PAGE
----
Clinton championed what he called a Third Way striking a balance between opening markets and embedding protections in trade agreements for labor, human rights and the environment. It was a balance that eluded Clinton through his eight years in office, but he did grasp the need to temper the potential harm of unrestrained free trade.
Republican critics who hold key positions in the Bush administration opposed Clintons efforts to add tougher standards in trade agreements. These critics described their approach more in the way Adam Smith described economics. Every nation, like every person, has its interests to advance and defend, the process of which casts an invisible hand around the world that makes the world stronger.
This, in essence, is the central debate between unilateralists and multilateralists. Is there a value in working through partnerships with other nations, or is taking unilateral actions the better approach?
Bush and his advisers have talked about setting priorities and focusing on U.S. strategic national interests, language that leans toward unilateralism.
By contrast, Clinton's National Security Adviser Samuel Berger has argued in favor of diplomatic engagement to prevent conflicts from gestating into full-blown regional and even global crises. "We have worked for peace because we believe in defusing conflicts before, not after, they escalate and harm our vital interests," wrote Berger in the November/December 2000 issue of Foreign Affairs.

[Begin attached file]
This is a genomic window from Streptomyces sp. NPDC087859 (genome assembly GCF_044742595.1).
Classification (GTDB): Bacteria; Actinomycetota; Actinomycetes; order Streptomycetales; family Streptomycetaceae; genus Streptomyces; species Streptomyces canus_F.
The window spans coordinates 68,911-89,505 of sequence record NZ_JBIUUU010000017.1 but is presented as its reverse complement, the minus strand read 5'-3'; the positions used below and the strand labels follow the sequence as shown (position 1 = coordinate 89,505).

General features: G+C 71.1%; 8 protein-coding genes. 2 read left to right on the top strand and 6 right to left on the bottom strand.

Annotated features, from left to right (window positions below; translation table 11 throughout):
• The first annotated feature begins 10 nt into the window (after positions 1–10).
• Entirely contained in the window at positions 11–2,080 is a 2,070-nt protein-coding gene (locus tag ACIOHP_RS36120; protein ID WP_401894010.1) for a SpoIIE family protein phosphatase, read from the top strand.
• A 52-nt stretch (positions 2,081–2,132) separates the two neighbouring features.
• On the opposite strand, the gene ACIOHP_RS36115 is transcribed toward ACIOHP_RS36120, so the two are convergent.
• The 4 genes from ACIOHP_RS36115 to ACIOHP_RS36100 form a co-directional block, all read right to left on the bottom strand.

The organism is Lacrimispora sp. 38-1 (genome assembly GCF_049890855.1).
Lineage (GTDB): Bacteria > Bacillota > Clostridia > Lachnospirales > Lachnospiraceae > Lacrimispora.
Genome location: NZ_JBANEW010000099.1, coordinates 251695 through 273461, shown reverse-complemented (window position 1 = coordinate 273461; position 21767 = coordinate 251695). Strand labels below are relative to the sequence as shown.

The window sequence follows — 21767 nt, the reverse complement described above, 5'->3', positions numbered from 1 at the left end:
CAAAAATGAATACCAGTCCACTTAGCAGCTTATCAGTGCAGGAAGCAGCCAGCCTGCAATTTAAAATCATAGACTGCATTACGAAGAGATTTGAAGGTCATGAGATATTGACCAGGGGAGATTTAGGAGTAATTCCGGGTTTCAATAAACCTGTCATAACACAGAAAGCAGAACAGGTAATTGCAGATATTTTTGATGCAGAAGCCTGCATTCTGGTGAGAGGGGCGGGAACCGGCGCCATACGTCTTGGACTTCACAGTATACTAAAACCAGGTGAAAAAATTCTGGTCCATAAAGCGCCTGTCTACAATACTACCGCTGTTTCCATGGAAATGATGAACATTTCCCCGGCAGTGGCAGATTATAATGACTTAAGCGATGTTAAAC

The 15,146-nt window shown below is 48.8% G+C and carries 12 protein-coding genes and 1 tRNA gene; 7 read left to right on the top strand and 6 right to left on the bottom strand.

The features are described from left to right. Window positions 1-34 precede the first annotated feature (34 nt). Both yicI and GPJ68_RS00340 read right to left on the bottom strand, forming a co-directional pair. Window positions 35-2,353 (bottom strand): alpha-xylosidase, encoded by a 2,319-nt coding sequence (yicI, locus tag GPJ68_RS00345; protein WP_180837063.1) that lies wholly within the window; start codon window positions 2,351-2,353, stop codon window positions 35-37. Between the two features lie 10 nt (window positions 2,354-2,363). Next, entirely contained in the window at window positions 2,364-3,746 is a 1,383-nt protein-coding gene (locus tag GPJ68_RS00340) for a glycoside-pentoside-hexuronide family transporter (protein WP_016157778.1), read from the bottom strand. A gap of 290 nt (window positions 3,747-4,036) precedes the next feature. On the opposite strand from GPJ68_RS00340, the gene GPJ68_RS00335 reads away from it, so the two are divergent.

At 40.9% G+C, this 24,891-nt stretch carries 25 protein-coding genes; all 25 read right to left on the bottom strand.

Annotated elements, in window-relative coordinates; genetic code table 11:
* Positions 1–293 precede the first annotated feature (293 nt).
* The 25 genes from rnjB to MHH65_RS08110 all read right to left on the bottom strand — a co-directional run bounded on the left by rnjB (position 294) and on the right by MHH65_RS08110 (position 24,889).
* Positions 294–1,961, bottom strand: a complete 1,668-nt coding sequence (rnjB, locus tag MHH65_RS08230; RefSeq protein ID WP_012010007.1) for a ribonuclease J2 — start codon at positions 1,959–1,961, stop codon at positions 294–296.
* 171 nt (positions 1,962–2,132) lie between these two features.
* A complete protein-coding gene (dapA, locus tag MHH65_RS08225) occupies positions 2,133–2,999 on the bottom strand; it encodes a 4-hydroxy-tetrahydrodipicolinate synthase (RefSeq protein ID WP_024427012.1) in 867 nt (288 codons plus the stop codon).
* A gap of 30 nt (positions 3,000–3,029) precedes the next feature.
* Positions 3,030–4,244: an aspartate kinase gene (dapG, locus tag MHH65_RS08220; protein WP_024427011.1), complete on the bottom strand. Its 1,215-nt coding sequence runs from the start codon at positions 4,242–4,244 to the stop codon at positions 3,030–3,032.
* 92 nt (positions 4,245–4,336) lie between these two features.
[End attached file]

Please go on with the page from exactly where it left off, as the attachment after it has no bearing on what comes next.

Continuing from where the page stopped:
Berger is not alone in this analysis. In April 2000, the U.S. Commission on National Security/21st Century, chaired by former Sens. Gary Hart, D-Colo., and Warren Rudman, R-N.H., released its report, Seeking A National Strategy: A Concert for Preserving Security and Promoting Freedom.
The report said U.S. foreign policy "must engage in new waysand in concert with othersto consolidate and advance the peace, prosperity, democracy, and cooperative order of a world now happily free from global totalitarian threats." But such benefits, the report warned, will be attainable only if the United States works in concert with other nations to "to stabilize those parts of the world still beset by acute political conflict."page 3: Balancing Unilateralism